When I think about dying, I think about worms,
how their bodies churn dirt from decay. Comforting,
perhaps, the resurrection of human use.
Kim’s roommate worm-composts, sells bins
of wriggling redemption, and in their basement
I kneel next to the litter box by the water
heater and watch worms slip through earth like
tongues, serpentine and fleshy, gobbling blind.
Give us your eggshells, your apple cores, gorge
us on regret. See how we till it all over,
munch invisible mouths. Track the tiny
gnathic movements digesting disaster. As a child,
I learned to bisect worms on the sidewalk, loose
new life with each swift scissor slice. Got more
than one brain in there, I was told. It’ll grow
what’s missing. Now I know the worm may
survive the split, but only the head half,
and anyway, these surgeries weren’t meant to be cruel,
ensorcelled as I was by the survivability of everything:
ants emerging from baseboards, flowers after frost,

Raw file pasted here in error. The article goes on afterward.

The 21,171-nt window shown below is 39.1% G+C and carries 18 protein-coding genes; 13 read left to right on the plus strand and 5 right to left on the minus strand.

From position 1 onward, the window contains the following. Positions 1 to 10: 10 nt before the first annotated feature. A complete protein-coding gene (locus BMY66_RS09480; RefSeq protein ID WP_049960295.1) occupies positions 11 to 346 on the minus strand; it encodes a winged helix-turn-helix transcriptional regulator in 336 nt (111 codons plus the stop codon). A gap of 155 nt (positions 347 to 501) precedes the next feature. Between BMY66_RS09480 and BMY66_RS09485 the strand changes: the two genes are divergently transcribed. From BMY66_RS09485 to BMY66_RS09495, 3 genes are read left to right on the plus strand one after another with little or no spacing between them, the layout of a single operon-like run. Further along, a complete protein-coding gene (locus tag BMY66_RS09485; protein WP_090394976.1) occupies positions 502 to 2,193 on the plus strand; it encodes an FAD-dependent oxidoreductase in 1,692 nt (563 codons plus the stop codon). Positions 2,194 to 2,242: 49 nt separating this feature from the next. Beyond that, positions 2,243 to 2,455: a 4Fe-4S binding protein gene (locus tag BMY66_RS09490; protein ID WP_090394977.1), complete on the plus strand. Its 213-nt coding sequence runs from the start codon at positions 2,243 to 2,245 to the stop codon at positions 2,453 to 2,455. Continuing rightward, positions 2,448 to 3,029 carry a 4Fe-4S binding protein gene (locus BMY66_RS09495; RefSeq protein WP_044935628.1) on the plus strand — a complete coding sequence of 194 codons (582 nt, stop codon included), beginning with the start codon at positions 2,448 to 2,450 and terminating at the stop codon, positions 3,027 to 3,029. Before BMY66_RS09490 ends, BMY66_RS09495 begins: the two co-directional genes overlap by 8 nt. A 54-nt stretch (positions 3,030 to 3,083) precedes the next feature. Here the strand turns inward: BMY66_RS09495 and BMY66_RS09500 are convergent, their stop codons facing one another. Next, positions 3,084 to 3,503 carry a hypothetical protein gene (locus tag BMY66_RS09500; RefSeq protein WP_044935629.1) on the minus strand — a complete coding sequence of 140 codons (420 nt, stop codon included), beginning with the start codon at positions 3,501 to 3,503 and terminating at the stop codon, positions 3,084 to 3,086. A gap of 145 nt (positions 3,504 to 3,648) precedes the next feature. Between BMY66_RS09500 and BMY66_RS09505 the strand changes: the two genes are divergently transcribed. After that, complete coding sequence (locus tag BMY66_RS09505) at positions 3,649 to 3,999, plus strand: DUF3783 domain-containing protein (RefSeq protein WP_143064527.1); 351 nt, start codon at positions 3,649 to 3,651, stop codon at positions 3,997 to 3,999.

a cluster of fungi in the ditch grass. Last summer
I went fishing on the river and when Kim
curled my hook through some bait, a weave
of pink spun to barb, I looked away
from the coiled wound, the softened snag
luring below grey water. Shores velour-slick,
my spot on the mudbank turned tenuous,
toboggan skid to rippling stone. A sucker,
a perch, a pickerel, Kim pulled them all up gasping,
dug metal from lips and stuck fingers to the gills.
When I caught a bullhead I held its urgent jerk
and lurch for seconds, screaming. The awful
interruption of my line. We threw all the fish
back, born-again, but even the moon is due
for disintegration, orbital decay gnawing the
space between us. Pull in, I think, come closer.
Tap the glass. Trace our squirming efforts
at reform. Watch how we bury what’s dead.